I don’t have a problem with Arnold Schwarzenegger adding Don Quixote to his assortment of action heroes.
So be it if the ex-governor wants to tilt at windmills. When he’s not talking about suing oil companies for contributing to global warming (“first-degree murder”), he wants to cure the California GOP of its conservative bent.
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What I don’t understand is Schwarzenegger’s choice of Sancho Panza Ohio Gov. John Kasich, his sidekick in redistricting efforts in the Buckeye State.
Here’s what Schwarzenegger recently told a CNN interviewer about Kasich, a Republican rival of Donald Trump’s in 2016 who is not shy about hinting that he’s available for political hire when his term expires at year’s end.
"If Trump does a great job, then there's no reason to replace him. But what I'm saying is that John Kasich is a great alternative should he (Trump) not perform, because we don't know yet.”
Schwarzenegger is right: We don’t know yet. But he may be wrong about Kasich as a Plan B.
A poll released last week by Baldwin Wallace University has Kasich losing to Trump in Ohio 62 percent to 27 percent in a GOP primary in 2020. That’s a 46-percentage-point swing from two years ago, when Kasich won Ohio’s GOP primary by 11 points.
And that’s the problem with talk of a 2020 Kasich challenge to The Donald. Done the wrong way – i.e., a suicide run against a sitting president in a string of primaries dominated by GOP loyalists – it’s only more tilting at windmills.
Kasich is no Ronald Reagan, who nearly took out GOP President Gerald Ford in 1976, winning 11 of 28 primaries, including California by nearly a 2-to-1 margin.
Kasich, on the other hand, only won one state in 2016 and only 11 percent in the California GOP primary. While Reagan was the tip of a conservative spear, Kasich is but one of several disaffected anti-Trump Republican voices. That’s not so much movement politics as it is opportunism (plus an exaggerated sense of self-worth).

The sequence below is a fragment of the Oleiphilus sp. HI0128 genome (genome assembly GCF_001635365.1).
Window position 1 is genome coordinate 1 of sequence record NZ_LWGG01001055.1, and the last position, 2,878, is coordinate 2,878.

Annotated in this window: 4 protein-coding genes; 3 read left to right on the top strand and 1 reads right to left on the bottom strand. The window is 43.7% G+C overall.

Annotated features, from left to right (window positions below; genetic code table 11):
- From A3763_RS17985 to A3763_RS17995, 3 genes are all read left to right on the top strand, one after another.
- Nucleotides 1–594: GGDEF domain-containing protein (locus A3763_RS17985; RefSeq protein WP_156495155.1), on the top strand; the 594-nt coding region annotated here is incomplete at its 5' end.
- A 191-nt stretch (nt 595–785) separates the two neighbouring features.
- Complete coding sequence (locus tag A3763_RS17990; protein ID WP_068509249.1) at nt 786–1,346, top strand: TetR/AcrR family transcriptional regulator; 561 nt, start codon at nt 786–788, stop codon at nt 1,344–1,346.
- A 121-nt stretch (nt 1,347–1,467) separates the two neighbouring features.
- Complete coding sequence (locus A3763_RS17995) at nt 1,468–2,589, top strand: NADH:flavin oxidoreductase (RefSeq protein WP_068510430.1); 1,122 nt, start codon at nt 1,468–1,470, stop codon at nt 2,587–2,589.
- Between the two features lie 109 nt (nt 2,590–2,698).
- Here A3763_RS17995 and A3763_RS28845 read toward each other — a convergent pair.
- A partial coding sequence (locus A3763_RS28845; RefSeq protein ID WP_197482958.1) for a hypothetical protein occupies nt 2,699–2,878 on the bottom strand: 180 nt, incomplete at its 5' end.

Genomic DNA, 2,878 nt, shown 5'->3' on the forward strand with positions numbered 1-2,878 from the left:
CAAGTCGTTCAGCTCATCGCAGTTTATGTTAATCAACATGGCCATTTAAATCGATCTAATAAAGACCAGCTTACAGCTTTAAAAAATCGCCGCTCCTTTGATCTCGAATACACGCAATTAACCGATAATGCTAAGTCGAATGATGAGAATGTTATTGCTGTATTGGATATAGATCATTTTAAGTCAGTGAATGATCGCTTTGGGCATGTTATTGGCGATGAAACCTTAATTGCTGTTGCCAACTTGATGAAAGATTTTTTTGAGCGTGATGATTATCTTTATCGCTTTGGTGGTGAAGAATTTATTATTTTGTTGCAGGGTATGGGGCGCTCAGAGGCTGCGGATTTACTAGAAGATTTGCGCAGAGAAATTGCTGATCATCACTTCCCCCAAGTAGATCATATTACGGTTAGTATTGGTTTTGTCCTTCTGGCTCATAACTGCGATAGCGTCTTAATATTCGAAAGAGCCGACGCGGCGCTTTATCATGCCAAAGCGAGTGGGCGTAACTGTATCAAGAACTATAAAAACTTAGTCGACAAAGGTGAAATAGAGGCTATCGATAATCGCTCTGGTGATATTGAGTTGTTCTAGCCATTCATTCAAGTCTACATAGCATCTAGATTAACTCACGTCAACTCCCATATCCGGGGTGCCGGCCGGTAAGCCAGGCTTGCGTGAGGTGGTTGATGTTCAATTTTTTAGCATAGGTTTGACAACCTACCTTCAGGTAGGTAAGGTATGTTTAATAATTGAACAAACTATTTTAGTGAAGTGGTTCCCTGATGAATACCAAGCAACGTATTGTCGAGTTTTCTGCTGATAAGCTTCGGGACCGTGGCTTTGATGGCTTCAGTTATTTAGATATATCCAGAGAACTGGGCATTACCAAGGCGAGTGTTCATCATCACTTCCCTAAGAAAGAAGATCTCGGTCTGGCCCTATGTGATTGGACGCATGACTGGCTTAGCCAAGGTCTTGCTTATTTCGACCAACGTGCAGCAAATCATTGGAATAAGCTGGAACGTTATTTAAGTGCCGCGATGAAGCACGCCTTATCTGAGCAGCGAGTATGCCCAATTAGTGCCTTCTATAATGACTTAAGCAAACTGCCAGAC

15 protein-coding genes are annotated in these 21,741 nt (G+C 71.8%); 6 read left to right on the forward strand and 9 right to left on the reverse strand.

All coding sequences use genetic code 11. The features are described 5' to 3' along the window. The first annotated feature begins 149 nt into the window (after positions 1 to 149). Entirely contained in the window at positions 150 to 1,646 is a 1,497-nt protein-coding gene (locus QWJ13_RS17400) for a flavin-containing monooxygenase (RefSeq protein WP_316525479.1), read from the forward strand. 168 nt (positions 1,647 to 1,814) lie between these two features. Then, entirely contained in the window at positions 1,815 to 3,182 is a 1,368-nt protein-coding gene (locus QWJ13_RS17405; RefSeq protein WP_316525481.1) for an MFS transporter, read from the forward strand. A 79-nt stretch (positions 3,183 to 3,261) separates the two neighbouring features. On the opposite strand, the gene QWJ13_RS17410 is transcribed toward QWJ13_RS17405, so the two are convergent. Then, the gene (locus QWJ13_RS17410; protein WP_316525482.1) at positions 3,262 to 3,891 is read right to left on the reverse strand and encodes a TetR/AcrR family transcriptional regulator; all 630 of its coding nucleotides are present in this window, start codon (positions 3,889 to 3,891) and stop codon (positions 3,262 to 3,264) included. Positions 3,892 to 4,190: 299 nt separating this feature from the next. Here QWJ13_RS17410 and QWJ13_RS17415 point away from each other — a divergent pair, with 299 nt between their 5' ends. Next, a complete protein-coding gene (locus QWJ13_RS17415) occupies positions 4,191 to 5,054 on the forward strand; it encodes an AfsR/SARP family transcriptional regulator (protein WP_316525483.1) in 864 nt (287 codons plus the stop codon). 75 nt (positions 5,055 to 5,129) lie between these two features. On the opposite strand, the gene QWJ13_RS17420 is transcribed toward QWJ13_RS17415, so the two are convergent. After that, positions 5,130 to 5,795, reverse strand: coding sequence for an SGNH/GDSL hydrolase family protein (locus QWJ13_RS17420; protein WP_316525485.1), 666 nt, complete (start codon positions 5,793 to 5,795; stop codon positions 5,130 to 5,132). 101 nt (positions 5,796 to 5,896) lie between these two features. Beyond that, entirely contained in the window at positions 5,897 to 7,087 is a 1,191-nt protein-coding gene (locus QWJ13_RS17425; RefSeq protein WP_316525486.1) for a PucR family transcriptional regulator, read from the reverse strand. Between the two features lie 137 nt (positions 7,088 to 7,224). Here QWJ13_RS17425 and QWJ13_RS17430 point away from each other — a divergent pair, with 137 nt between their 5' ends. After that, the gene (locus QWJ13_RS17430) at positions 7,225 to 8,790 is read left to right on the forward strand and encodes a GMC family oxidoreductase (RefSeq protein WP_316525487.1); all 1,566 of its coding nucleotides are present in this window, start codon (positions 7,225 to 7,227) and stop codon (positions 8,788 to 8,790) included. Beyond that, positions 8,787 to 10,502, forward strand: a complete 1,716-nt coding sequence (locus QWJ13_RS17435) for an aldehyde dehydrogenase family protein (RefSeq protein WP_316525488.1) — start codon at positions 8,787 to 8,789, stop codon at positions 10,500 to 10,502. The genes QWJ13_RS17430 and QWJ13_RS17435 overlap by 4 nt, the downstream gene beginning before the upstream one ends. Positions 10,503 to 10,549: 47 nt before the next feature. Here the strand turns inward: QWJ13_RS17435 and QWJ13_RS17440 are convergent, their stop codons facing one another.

Should Kasich be serious about ridding the world of the Trump presidency, there’s a less quixotic way to go about it: Form a third party and target the president where he’s weakest: Michigan, Pennsylvania and Wisconsin. Trump won the White House by besting Hillary Clinton in those three states by a collective 77,000 votes, barely half of his losing margin in Sacramento County.
And that takes us back to Schwarzenegger’s quest to reorient the California GOP, including last week’s launch of his New Way California advocacy group and his call for a cleansing financial fast: “The people that are funding the Republican Party should turn off their financial support, because that would starve the party, and I think they would then maybe come to their senses.”
One can argue there was a better play for Schwarzenegger this year. Why didn’t he start a centrist party of his own and take advantage of the open primary system that he successfully fought for eight years?
Imagine him as a U.S. Senate candidate under the banner of a California New Way Party. Maybe he doesn’t have enough juice to defeat Sen. Dianne Feinstein. But he might have finished ahead of Kevin de Leon in the top-two June primary. Such a run could have encouraged like-minded moderates to get into the game.
Ironically, this is one of California Republicans’ chief complaints with Schwarzenegger’s time as governor: He wasn’t sufficiently interested in party-building. Maybe one day he will do just that – though it might be a party of his own making, in his own image.